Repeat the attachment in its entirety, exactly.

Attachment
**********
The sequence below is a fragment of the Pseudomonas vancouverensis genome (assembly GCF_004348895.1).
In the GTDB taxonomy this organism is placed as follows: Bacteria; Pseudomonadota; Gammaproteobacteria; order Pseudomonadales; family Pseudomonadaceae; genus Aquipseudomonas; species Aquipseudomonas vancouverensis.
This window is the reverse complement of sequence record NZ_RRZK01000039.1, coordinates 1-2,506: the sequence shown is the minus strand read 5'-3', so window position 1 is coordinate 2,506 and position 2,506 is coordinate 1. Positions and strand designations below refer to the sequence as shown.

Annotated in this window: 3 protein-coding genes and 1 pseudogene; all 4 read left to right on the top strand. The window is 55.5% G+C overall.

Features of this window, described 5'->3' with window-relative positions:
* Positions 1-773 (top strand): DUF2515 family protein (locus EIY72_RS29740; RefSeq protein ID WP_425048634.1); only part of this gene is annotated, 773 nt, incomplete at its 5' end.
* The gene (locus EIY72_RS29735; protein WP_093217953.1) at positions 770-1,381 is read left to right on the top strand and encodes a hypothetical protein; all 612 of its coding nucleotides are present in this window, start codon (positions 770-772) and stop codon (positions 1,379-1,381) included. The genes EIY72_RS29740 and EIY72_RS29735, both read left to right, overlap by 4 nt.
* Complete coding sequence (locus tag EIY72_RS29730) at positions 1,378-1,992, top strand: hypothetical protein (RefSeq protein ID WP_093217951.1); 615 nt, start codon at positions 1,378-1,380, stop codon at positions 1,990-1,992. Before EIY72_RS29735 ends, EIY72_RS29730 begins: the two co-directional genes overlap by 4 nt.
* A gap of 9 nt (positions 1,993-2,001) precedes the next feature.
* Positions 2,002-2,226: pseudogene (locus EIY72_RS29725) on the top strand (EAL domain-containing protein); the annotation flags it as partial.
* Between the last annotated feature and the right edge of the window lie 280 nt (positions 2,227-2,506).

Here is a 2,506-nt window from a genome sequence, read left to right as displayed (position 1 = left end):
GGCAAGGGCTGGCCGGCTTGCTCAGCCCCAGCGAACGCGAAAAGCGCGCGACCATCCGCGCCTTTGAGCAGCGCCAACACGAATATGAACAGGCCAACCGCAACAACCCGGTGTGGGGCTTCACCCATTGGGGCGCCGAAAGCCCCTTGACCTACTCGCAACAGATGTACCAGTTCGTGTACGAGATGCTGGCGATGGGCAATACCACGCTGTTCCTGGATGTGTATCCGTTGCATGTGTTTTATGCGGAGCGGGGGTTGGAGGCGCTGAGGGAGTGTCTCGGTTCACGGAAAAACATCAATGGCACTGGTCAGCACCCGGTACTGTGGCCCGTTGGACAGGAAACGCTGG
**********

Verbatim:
The sequence below is a fragment of the Pseudomonas vancouverensis genome (assembly GCF_004348895.1).
In the GTDB taxonomy this organism is placed as follows: Bacteria; Pseudomonadota; Gammaproteobacteria; order Pseudomonadales; family Pseudomonadaceae; genus Aquipseudomonas; species Aquipseudomonas vancouverensis.
This window is the reverse complement of sequence record NZ_RRZK01000039.1, coordinates 1-2,506: the sequence shown is the minus strand read 5'-3', so window position 1 is coordinate 2,506 and position 2,506 is coordinate 1. Positions and strand designations below refer to the sequence as shown.

Annotated in this window: 3 protein-coding genes and 1 pseudogene; all 4 read left to right on the top strand. The window is 55.5% G+C overall.

Features of this window, described 5'->3' with window-relative positions:
* Positions 1-773 (top strand): DUF2515 family protein (locus EIY72_RS29740; RefSeq protein ID WP_425048634.1); only part of this gene is annotated, 773 nt, incomplete at its 5' end.
* The gene (locus EIY72_RS29735; protein WP_093217953.1) at positions 770-1,381 is read left to right on the top strand and encodes a hypothetical protein; all 612 of its coding nucleotides are present in this window, start codon (positions 770-772) and stop codon (positions 1,379-1,381) included. The genes EIY72_RS29740 and EIY72_RS29735, both read left to right, overlap by 4 nt.
* Complete coding sequence (locus tag EIY72_RS29730) at positions 1,378-1,992, top strand: hypothetical protein (RefSeq protein ID WP_093217951.1); 615 nt, start codon at positions 1,378-1,380, stop codon at positions 1,990-1,992. Before EIY72_RS29735 ends, EIY72_RS29730 begins: the two co-directional genes overlap by 4 nt.
* A gap of 9 nt (positions 1,993-2,001) precedes the next feature.
* Positions 2,002-2,226: pseudogene (locus EIY72_RS29725) on the top strand (EAL domain-containing protein); the annotation flags it as partial.
* Between the last annotated feature and the right edge of the window lie 280 nt (positions 2,227-2,506).

Here is a 2,506-nt window from a genome sequence, read left to right as displayed (position 1 = left end):
GGCAAGGGCTGGCCGGCTTGCTCAGCCCCAGCGAACGCGAAAAGCGCGCGACCATCCGCGCCTTTGAGCAGCGCCAACACGAATATGAACAGGCCAACCGCAACAACCCGGTGTGGGGCTTCACCCATTGGGGCGCCGAAAGCCCCTTGACCTACTCGCAACAGATGTACCAGTTCGTGTACGAGATGCTGGCGATGGGCAATACCACGCTGTTCCTGGATGTGTATCCGTTGCATGTGTTTTATGCGGAGCGGGGGTTGGAGGCGCTGAGGGAGTGTCTCGGTTCACGGAAAAACATCAATGGCACTGGTCAGCACCCGGTACTGTGGCCCGTTGGACAGGAAACGCTGG